As a stand alone exhibition it was good, telling her life story well and with some good examples of her work. But it didn’t add as much as I’d hoped to what I’d seen and learned at the Collin’s Barracks. So, overall I enjoyed the exhibition, but felt a little unsatisfied. Rather like having eaten a light meal when you really expected something more substantial. But still well worth the visit.
This excellent little museum devoted to Art Nouveau / Jugendstil, Art Deco and German Functionalism is on Schlossstrasse, next door to the Berggruen Museum. As I’m quite an Art Nouveau and Art Deco fanboy, and as cost of entry was included in our newly purchased 3 day Museum Pass, a visit was obligatory!
The museum’s collection of furniture, porcelain, ceramics, glass, silverware, other domestic articles and paintings was donated to the city of Berlin by a businessman, Karl Bröhan, on his 60th birthday. It’s arranged in a series of “room ensembles” with furniture, objects and paintings in a particular style or from a particular period. The exhibits are arranged so that visitors proceed through time as they move through the exhibition on the ground floor.
The first room had some classic Art Nouveau furniture designed by none other than Hector Guimard, best known for his Nouveau Paris Metro Stations.
This sideboard is by another French artist Eugène Gaillard. It’s made from walnut wood with brass fittings with a swirling line decoration typical of Art Nouveau style
These chairs and tables, while still very ornate, are starting to suggest an evolution towards a simpler, less florid, shape.
This three piece suite ornate upholstery but with simpler shapes
The accompanying standard lamp was still very fancy
A simpler, more angular look – we’re definitely into Art Deco now!
These look like they’ve come out of a 1930’s film set – and Art Deco is very much associated with Hollywood
These next few pieces are examples of the application of good design principles applied to mass manufactured furniture and other household objects – an approach that was later to be adopted by the Bauhaus.
These table, chairs and sideboard were created in 1902 by Peter Behrens for the “Modern Living Interiors” Exhibition at Wertheim’s Store in Leipziger Straße in Berlin.
Behrens was an important figure in the Modernist movement and was a major influence on Ludwig Mies van der Rohe, Le Corbusier, Adolf Meyer, Jean Kramer and Walter Gropius who were either his students or assistants.
There was an article in the Observer today about E1027, the Modernist house on the Côte d’Azur designed by the Irish designer and architect, Eileen Gray. I’d never heard of her until relatively recently when I read an article in the London Review of Books about her triggered by the start of an exhibition of her work at the Pompidou Centre in Paris (it finished at the end of May). Now she seems to keep popping up everywhere!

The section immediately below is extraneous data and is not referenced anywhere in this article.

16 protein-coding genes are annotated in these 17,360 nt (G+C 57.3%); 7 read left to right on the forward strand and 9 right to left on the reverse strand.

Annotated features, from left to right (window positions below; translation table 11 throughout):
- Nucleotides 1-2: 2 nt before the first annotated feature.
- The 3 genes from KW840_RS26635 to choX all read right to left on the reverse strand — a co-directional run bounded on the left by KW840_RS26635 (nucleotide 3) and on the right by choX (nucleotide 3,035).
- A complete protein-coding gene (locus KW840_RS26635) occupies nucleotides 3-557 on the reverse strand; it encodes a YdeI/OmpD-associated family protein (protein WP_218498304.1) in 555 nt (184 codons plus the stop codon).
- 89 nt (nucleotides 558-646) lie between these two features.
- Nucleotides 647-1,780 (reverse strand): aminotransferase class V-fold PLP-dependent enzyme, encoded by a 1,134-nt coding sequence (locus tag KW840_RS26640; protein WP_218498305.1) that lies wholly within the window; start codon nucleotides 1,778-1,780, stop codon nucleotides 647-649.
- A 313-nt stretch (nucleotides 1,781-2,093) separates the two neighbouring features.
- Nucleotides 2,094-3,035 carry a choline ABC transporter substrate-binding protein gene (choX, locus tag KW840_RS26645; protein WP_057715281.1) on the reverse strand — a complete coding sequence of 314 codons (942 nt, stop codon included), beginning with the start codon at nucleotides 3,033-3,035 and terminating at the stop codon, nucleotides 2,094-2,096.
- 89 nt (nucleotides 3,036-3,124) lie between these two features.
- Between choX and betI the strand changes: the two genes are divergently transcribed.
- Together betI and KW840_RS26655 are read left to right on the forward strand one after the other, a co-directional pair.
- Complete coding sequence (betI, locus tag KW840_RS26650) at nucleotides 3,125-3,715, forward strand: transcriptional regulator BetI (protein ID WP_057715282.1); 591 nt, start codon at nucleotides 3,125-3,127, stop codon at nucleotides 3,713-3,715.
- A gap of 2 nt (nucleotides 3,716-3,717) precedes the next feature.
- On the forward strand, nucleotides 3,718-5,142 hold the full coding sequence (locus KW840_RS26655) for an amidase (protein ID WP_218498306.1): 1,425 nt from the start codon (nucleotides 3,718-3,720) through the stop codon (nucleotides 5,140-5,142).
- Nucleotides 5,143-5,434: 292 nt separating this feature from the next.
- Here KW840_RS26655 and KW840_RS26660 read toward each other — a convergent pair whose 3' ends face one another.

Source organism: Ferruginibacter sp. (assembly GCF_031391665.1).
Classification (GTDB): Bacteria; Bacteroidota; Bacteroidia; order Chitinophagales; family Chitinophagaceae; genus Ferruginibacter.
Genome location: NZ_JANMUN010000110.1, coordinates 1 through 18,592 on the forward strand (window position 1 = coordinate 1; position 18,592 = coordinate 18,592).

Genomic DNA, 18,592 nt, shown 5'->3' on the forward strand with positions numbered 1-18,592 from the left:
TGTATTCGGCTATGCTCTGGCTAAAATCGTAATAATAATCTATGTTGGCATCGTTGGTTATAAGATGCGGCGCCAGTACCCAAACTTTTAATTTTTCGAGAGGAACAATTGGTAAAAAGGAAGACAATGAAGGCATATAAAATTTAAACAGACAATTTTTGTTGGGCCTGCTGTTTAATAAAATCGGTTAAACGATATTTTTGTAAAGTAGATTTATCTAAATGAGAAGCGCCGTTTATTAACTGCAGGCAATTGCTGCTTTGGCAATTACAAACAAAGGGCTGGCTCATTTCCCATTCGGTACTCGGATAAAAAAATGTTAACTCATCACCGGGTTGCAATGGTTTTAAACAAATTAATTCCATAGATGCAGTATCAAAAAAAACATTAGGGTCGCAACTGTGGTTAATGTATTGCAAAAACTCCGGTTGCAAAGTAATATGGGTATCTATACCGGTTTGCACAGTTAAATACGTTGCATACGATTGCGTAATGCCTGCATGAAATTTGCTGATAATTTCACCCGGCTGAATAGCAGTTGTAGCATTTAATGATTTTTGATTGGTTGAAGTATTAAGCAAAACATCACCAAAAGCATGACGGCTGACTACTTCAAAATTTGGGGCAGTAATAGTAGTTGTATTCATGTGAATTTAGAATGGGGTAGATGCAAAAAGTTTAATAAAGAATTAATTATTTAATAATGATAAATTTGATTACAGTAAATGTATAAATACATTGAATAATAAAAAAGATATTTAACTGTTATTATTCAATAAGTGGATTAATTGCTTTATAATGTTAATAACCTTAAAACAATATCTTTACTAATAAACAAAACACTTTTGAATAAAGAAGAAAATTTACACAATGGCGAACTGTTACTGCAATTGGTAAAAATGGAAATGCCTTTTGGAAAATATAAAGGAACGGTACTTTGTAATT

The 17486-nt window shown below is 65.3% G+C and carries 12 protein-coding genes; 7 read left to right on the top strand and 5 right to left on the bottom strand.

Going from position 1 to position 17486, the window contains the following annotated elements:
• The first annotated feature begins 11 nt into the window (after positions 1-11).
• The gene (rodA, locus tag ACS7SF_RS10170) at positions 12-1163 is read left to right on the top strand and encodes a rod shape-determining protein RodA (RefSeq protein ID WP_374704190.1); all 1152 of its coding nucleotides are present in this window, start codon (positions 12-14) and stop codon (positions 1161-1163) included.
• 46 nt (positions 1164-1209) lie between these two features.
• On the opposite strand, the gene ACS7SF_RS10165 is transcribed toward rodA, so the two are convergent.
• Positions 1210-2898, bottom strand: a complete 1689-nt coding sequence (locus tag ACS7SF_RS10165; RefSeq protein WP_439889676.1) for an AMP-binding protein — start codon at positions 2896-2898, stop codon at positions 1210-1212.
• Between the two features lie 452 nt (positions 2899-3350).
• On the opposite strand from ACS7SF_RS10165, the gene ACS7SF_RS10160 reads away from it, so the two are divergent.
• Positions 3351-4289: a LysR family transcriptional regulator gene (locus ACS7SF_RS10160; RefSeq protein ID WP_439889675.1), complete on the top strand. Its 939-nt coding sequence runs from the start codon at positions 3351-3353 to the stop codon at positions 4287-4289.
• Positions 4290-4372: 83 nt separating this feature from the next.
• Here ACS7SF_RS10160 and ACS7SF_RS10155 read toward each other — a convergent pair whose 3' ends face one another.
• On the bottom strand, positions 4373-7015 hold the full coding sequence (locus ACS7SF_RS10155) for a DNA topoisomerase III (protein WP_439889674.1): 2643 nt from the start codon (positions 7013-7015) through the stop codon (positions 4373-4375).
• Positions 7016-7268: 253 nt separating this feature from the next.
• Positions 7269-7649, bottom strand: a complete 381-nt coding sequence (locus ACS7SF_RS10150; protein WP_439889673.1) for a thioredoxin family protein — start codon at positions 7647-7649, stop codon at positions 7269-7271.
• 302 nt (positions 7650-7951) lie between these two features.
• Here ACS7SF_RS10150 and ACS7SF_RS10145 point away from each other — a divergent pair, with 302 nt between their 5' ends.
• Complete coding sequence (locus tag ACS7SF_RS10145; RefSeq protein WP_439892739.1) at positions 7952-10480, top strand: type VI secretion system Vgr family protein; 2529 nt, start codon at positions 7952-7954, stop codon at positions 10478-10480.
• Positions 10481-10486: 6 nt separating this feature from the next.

She was born as Katherine Eileen Moray Smith in 1878, near Enniscorthy, a market town in south-eastern Ireland, but moved to London to study art and then on to Paris. An article on the Time Out website reviewing the Pompidou exhibition tells us that
Miss Gray was one of those avant-garde women who wore trousers and broke into a man’s world with their creative flair. A self-made woman and multitalented designer, she spent a good portion of her long (1878-1976) life in France – after her studies at London’s Slade school of art, she moved to Paris in 1902 where she learned (in the studio of Seizo Sugawara) to create futuristic furniture in lacquer, and to insinuate into her screens, tables and lamps the oblique lines that prefigured modernism.
She then moved on into designing Modernist furniture and carpets and interiors. Her best known designs are the Bibendum chair, named after the character created by Michelin to advertise their tyres,
The exhibition posthumously realised one of Gray’s last ambitions – to have her work brought back to Ireland – and
includes such important items as the adjustable chrome table and the non-conformist chair. The exhibition also values Gray on a personal level, including family photographs, her lacquering tools, and personal ephemera. It illustrates an account of her professional development from art student in London and Paris to mature, innovative architect. The exhibition honours the memory of Eileen Gray, modern self-taught architect and designer.
The exhibition comprises one main room showing the exhibits and a second, smaller room where visitors can view a couple of documentaries about her while sitting in a Bibendum chair (it was, to my surprise, very comfortable). There were samples of her lacquer work, plus a description, including videos, of the painstaking process of producing pieces using this natural resin. As I’d expected there were examples of her furniture, pictures of her interiors and plans, and a model, of E1027.
No photography was allowed, and there was no guide book and very little information on the Museum’s website about the exhibition. But it was worth the visit to see the examples of her furniture “in the flesh”.